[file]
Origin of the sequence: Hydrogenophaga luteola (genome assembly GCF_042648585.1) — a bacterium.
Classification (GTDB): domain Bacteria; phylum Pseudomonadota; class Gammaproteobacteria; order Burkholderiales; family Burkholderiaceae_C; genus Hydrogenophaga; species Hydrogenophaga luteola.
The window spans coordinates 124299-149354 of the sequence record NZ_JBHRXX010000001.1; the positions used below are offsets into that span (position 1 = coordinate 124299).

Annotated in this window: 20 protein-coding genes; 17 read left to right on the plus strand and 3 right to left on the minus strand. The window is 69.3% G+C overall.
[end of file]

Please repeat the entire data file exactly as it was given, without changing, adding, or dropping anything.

Origin of the sequence: Hydrogenophaga luteola (genome assembly GCF_042648585.1) — a bacterium.
Classification (GTDB): domain Bacteria; phylum Pseudomonadota; class Gammaproteobacteria; order Burkholderiales; family Burkholderiaceae_C; genus Hydrogenophaga; species Hydrogenophaga luteola.
The window spans coordinates 124299-149354 of the sequence record NZ_JBHRXX010000001.1; the positions used below are offsets into that span (position 1 = coordinate 124299).

Annotated in this window: 20 protein-coding genes; 17 read left to right on the plus strand and 3 right to left on the minus strand. The window is 69.3% G+C overall.